A re-nationalisation of the British steel industry has been ruled out by the government, but there is a chance for the workers to step in and take control.
Fifteen thousand jobs are under threat at Tata Steel, which said its UK arm is now valued at “almost zero”, according to the Financial Times. And with other steelworks in crisis too, the future of the entire industry in the UK is under threat.
The answer to saving Tata – and other struggling steelworks – is a co-operative. A co-operative owned, or part-owned, by employees will secure jobs and ensure profits are reinvested back into the organisation, while the steel industry itself will not be under threat – so long as the demand is there.
Two problems have led to the downfall of British steel:
- It’s cheaper to manufacture steel in China. In answer to this, the EU has been looking at imposing a higher tax on imports into the EU
- A £15bn pension fund – which is one of the top 20 liabilities in the UK.
Traditionally, a company in crisis can be bought out by employees and formed into a worker co-op. But Tata is reportedly looking to off-load the entire operation with no cost – but with a promise to invest £125m into the pension fund over the next two years.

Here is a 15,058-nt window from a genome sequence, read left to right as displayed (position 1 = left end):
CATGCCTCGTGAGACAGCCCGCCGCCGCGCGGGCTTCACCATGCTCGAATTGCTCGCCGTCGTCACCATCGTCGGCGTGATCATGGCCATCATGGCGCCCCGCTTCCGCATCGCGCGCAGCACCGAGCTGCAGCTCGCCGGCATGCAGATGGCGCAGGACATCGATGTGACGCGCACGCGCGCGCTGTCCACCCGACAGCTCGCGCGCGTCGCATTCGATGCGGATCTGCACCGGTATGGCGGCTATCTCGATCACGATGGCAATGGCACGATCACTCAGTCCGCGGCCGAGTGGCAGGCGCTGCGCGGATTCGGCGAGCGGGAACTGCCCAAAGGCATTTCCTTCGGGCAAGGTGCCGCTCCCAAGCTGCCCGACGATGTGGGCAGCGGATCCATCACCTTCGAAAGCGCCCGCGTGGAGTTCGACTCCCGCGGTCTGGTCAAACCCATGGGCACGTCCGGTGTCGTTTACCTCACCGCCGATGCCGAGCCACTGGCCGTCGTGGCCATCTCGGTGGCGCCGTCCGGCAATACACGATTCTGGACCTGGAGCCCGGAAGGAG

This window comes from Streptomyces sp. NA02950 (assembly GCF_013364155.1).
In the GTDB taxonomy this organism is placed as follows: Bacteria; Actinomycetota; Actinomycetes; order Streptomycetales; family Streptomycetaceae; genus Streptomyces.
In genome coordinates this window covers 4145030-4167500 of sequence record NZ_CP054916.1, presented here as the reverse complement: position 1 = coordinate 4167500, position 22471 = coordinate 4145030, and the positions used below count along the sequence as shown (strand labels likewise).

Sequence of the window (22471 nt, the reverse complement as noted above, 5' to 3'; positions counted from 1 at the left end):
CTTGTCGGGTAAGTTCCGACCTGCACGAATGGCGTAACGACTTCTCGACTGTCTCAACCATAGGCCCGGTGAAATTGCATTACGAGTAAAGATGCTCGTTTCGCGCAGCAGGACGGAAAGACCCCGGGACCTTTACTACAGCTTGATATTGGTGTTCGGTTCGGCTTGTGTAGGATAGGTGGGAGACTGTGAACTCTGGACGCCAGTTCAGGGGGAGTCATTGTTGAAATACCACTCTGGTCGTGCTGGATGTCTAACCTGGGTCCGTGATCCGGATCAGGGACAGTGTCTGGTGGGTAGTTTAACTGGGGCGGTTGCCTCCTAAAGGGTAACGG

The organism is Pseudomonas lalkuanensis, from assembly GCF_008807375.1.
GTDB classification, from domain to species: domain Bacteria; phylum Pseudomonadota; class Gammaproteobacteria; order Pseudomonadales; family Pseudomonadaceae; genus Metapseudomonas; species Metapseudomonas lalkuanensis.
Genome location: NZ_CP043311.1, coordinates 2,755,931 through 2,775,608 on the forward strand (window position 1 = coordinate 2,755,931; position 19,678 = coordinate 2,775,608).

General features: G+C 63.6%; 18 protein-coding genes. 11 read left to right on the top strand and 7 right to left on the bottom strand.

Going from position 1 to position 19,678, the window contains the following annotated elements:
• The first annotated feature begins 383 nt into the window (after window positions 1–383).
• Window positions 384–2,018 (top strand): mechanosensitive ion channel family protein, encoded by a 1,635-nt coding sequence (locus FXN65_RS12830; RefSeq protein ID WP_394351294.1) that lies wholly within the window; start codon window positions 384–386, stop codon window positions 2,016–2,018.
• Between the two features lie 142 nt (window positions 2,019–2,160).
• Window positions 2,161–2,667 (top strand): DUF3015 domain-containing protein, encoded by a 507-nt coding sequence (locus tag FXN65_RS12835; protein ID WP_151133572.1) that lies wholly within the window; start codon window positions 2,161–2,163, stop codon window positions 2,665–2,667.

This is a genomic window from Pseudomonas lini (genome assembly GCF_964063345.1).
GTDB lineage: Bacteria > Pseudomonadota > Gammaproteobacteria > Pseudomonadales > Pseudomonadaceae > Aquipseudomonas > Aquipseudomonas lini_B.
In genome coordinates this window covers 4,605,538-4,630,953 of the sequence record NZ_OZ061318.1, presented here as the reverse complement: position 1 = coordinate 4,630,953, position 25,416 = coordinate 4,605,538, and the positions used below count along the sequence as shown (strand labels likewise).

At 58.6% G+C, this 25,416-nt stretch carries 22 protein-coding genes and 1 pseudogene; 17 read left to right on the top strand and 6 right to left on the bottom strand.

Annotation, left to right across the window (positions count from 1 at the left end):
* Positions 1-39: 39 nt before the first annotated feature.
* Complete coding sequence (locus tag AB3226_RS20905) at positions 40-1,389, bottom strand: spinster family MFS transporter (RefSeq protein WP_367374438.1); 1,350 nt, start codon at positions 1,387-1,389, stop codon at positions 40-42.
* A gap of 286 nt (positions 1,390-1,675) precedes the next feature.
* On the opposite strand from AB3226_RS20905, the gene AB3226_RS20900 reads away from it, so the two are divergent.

So, there is no “worker buy-out” as such, though a robust business plan and financial support is needed. Employee-owned organisations of this size do exist. John Lewis, at £9bn and 87,000 employees, is the biggest example, but there are others such as engineering consultants Mott MacDonald Group (15,000 employees) and Arup Group (11,000).
But there is not an exclusive need to make this an employee-owned enterprise.
There are many other stakeholders, and even members of the public, who can invest in the future of British steel. According to thinktank IPPR, there are another 25,000 jobs downstream that could be impacted by the loss of steel. So there are stakeholders to consider.
‘The UK’s steel workers need the government to be as proactive in helping the steel industry as it was in bailing out the banks in 2008’
The cost of balancing the British steel books is eye-watering. A simple, and crude sum, of 40,000 workers divided by the £15bn pension fund sees an investment of £375,000 each. (There’s also the cost of production to look at too).
Naturally, this is not feasible, and this is where the government should step in. The New Economics Foundation argues that a government bail-out, as was done for the banking industry, is the only (non-private) way.
Its environment director David Powell said a bail-out is the minimum the government can do. In a blog, he says: “The UK’s steel workers need the government to be as proactive in helping the steel industry as it was in bailing out the banks in 2008.”
According to the NEF, such a bail-out could create some time to find a solution to save the steel industry, and the UK economy.
But a bail-out cannot sustain an unprofitable industry which, according to press reports, is losing £1m a day.
The government says it is considering all options to save the 15,000 jobs. Has it considered the co-operative model? Will it work?